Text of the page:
Sand and The City: The historical geography of sand mining in Jeneberang River and its relation to urban development in South Sulawesi

ETNOSIA: Jurnal Etnografi Indonesia

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Title Sand and The City: The historical geography of sand mining in Jeneberang River and its relation to urban development in South Sulawesi
Creator Kusumaningrum, Dwiyanti
Hafsari, Tria Anggita
Syam, Lukman
Subject Geology;
Sand Mining;
Urban Development.
Description This exploratory research aims to elaborate the historical geography of sand mining in Jeneberang River and analyze its relation to urban development in South Sulawesi. This paper attempts to comprehensively explain and enrich the literature on Jeneberang start from physical setting of Jeneberang River to the history of Makassar and transformation of traditional houses to explain how sand perceived as a commodity and how sand mining has developed. We use a qualitative approach that emphasizes the interpretation of spatiotemporal morphology of sandbanks in Jeneberang River and investigate sand mining activities from time to time. The method consists of a study of Jeneberang historical literature, spatiotemporal analysis, in-depth interviews, and field observations. We find that sands have started to become a commodity since urban development began in South Sulawesi. With volcanic and marine sedimentary rocks dominate the region and the braided river morphology, Jeneberang River is rich of sand and gravel materials. The ‘modern’ architecture brought by the Dutch and South Sulawesi rebellion in 1950 has affected major transformation from wooden traditional houses to concrete-building houses, which indirectly affect the sand mining activities in Jeneberang. No more wooden and bamboo or palm leaves, but sand and gravel for concrete materials. In the current context, Makassar’s rapid urbanization and economic growth in have increased the demand of building materials from Jeneberang River. In addition, rapid urbanization has also been changed the livelihoods of local communities, especially in the suburb to cope with the urban development. Many people who previously work as farmers are now becoming sand miners because they perceive that sand mining is more profitable than agriculture.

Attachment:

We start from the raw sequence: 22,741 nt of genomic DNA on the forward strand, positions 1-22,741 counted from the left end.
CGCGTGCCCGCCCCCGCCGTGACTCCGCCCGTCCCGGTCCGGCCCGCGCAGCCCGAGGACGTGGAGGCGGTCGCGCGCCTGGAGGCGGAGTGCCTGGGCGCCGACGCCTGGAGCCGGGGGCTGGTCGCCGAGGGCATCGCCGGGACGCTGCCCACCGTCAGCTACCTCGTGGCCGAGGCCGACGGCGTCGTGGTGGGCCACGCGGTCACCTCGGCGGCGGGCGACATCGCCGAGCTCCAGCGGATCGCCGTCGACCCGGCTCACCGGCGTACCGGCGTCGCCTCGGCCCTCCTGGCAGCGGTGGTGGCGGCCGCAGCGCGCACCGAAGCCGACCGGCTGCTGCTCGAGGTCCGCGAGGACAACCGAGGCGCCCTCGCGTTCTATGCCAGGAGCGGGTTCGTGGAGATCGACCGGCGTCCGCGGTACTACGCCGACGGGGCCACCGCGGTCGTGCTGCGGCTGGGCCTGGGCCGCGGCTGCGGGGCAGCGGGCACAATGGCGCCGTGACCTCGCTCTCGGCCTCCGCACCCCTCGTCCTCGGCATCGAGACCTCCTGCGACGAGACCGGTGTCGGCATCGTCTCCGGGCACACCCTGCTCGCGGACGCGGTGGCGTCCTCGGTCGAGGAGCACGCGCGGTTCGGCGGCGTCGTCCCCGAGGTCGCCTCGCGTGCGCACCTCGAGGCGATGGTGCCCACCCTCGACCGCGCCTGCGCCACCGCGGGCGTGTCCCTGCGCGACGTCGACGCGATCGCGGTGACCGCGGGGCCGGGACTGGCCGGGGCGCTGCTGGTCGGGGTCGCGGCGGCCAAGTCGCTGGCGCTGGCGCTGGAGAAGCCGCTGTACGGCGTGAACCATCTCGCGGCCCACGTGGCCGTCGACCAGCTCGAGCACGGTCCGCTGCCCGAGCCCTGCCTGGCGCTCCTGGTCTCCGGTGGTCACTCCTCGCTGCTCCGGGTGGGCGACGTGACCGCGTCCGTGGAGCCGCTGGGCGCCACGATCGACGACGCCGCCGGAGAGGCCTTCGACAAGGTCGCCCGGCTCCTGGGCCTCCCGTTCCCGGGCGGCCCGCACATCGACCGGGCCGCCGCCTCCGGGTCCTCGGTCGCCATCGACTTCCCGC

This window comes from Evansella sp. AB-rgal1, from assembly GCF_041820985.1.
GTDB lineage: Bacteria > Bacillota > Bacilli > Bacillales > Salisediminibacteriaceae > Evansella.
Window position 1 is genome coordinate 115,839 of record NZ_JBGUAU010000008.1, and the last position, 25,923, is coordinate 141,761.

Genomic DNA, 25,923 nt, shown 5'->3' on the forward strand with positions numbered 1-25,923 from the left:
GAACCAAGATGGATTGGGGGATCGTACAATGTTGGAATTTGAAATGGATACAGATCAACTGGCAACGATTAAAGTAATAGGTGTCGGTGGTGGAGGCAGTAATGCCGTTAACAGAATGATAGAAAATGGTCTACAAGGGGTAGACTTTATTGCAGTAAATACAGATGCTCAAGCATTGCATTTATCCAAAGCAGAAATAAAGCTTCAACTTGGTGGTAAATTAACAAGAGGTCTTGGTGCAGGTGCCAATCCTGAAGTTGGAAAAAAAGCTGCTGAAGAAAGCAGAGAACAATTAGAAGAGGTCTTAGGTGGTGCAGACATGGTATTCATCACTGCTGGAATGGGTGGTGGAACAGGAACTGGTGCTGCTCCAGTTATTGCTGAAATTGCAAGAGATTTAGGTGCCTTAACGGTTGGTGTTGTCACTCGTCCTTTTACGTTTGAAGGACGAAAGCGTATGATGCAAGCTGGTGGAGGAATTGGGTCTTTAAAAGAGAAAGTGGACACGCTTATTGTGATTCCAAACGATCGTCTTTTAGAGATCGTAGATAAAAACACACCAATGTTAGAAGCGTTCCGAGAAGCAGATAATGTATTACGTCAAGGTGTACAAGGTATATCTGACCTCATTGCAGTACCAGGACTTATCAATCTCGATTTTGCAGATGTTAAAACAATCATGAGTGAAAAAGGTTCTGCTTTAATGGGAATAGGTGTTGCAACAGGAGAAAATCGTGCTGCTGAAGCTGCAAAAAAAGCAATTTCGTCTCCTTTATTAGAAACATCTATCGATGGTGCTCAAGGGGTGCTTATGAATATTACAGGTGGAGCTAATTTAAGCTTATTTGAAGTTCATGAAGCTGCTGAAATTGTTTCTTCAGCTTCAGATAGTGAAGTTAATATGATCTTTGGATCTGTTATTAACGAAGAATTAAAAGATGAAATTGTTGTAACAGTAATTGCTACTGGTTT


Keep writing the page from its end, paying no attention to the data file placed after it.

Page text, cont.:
Publisher Department Anthropology, Faculty of Social and Political Sciences Hasanuddin University.
Date 2021-11-09
Type info:eu-repo/semantics/article
Format application/pdf
Source ETNOSIA : Jurnal Etnografi Indonesia; Vol.6. No.2. Desember 2021; 200 - 216
Language eng
Rights Copyright (c) 2021 ETNOSIA : Jurnal Etnografi Indonesia

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